The Razer Blade's performance does come at a price, as the battery life is lacking, particularly on the bigger models. Razer also develops desktops and components specifically tailored to gamers, such as the Maingear M1 gaming PC and Razer Tomahawk mini gaming chassis. 

While gaming hardware can sometimes serve a purpose for more than just those looking to use their computer for gaming, Razer's specialty towards gaming PCs and accessories actually hurts its standing in the context of the PC market. Since the company's focus is geared more toward premium PCs and parts, there is a lack of options for those looking to spend a little lighter on their next PC.

6. Microsoft

Microsoft, a giant in the PC industry for nearly 50 years, has historically been best known for developing the Windows operating system that has become standard in PC models worldwide. However, the tech juggernaut threw its hat into tablet and laptop manufacturing in the 2010s to expand its reach on all platforms and has settled in as a PC brand consumers can target. Today, Microsoft develops computers for people of all socioeconomic statuses and is known for pushing the boundaries of innovation. The Microsoft Surface Pro 9 is considered to be one of the very best 2-in-1 PCs on the market currently, or PCs that combine the features and functionality of a traditional laptop and tablet into one device.

Microsoft's reach in the PC market extends far beyond 2-in-1 computers, however. The Surface Book 2 and the Surface Laptop 2 are traditional laptops for those looking for a more standard computing experience and retail favorably in price compared to the Surface Pro series. Microsoft also makes a desktop computer, the Surface Studio 2+. The desktop offering doubles as a Surface Pro device thanks to its touch screen and retails for more than $4,000 for those looking to secure the 32GB RAM version. However, with a screen size of just 28 inches, consumers may feel left wanting more from Microsoft's premium-priced desktop offering.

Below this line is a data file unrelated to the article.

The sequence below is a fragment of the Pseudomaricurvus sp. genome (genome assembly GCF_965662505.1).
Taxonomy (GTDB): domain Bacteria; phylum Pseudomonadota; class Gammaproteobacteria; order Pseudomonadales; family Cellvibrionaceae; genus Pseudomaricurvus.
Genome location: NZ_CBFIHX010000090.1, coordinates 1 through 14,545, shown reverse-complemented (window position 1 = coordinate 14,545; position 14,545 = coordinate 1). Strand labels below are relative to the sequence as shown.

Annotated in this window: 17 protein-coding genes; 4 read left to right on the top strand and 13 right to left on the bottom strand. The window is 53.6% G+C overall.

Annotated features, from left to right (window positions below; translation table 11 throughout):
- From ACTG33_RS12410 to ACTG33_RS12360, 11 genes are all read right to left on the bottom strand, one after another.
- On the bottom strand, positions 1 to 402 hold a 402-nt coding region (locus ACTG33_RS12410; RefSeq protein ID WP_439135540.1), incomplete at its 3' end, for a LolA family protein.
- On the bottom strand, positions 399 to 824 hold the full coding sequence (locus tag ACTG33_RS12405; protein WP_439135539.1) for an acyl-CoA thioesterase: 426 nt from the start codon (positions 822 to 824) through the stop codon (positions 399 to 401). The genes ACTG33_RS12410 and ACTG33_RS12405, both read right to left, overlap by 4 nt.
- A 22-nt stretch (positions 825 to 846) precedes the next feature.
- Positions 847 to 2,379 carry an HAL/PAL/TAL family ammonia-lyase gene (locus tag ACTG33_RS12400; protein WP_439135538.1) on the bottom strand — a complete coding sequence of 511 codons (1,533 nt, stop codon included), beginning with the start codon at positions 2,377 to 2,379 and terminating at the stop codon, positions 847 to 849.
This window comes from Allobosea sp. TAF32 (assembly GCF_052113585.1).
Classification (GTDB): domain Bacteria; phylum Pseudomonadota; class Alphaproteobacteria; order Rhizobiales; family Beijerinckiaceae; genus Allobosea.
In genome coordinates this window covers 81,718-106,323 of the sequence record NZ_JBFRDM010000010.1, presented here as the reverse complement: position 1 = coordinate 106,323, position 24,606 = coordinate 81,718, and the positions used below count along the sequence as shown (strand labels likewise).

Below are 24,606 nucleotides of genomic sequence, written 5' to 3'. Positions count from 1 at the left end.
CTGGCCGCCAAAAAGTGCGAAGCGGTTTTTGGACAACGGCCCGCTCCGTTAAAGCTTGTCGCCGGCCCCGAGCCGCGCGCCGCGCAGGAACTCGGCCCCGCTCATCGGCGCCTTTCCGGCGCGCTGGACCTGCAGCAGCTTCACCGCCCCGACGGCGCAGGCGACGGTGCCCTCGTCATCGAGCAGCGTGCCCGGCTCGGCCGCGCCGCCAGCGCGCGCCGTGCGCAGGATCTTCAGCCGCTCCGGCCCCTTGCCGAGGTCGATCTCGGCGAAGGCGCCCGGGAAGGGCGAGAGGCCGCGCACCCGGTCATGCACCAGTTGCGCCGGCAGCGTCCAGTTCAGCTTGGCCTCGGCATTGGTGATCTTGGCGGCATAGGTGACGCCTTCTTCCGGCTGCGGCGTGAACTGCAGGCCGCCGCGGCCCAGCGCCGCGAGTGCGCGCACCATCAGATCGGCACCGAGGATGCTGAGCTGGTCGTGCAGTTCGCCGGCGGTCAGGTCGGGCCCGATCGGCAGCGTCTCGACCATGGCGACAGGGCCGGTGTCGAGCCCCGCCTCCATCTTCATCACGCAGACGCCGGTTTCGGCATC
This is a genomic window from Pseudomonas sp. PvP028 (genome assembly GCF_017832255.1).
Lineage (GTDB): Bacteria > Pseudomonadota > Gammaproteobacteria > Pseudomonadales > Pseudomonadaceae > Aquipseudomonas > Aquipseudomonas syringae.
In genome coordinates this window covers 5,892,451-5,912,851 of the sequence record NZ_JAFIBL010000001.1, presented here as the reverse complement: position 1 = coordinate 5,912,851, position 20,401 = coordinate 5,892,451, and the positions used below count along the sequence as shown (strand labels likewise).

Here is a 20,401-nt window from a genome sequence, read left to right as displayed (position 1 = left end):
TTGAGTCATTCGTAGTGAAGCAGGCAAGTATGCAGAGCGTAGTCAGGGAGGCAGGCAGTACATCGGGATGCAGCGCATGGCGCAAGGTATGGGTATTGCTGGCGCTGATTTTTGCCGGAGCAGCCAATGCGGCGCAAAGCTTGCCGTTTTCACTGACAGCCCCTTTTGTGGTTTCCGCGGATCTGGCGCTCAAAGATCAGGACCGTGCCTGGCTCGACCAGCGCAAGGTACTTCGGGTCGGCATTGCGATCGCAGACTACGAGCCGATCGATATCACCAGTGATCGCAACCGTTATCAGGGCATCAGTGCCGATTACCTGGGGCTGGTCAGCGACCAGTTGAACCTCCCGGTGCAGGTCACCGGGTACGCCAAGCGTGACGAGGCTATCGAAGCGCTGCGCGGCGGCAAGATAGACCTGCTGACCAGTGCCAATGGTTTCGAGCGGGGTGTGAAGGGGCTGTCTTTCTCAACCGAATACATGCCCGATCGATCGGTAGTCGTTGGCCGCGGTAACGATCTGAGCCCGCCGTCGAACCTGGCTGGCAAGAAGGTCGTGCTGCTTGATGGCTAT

5. Acer

Acer provides some of the most reliable PCs on the market and is a great brand for those looking to buy their first computer. The Taiwanese company has been making computers for decades and offers the diversity in its products necessary to be a top-five PC brand worldwide. However, Acer's computers are defined by more than simply computing power and price, as each model does something slightly different from the last. For instance, the Acer Swift series specializes in laptops that are thin and lightweight, similar to the MacBook Air. The Acer Spin family, meanwhile, is a 2-in-1 designed to compete with the best on the market.

In addition to manufacturing Chromebooks and computers to fit the needs of many, Acer also manufactures gaming PCs that should impress anyone looking for serious performance. Acer's gaming division, Predator, offers Triton laptops and Orion desktops with plenty of power to go around. Gamers choosing between a gaming laptop such as the Razer Blade or Acer's Triton may have a difficult decision to make, but the sub-$2,000 price point of the Triton may give it an edge for some. 

Versatility and price aside, there isn't one particular feature that Acer computers excel at compared to other PC market heavyweights. However, the company's competitive prices and out-of-box reliability make it ideal for novice consumers.

4. Asus

Asus shares several commonalities with rival brand Acer, including its Taiwanese origins. However, Asus holds a slight edge over Acer thanks to the overall build quality of its PCs and its willingness to give consumers a little more bang for their buck in its premium offerings. The company is also known for manufacturing other computing components such as wireless routers, monitors, and graphics cards but aims to strike a balance between cost, quality, and innovation with its PC offerings. Asus' Chromebooks have long been a point of emphasis for the company, and the 2-in-1 Chromebook Flip C434 is a great option for those who are new to 2-in-1 laptops and are looking for a cosmetically strong product for the price.

Asus has also gained notoriety for the Zenbook, which features many models depending on the consumer's wants and needs. It even features an OLED option for those looking for a high-quality display. Asus also tailors a chunk of its business toward gamers with the manufacturing of aftermarket parts in addition to gaming PCs of the desktop and laptop variety through its Republic of Gamers subsidiary, also known as ROG. The ASUS ROG Gaming Desktop Intel Core i5 can currently be had for under $1,000 and is an ideal stationary setup for consumers looking to buy their first gaming PC.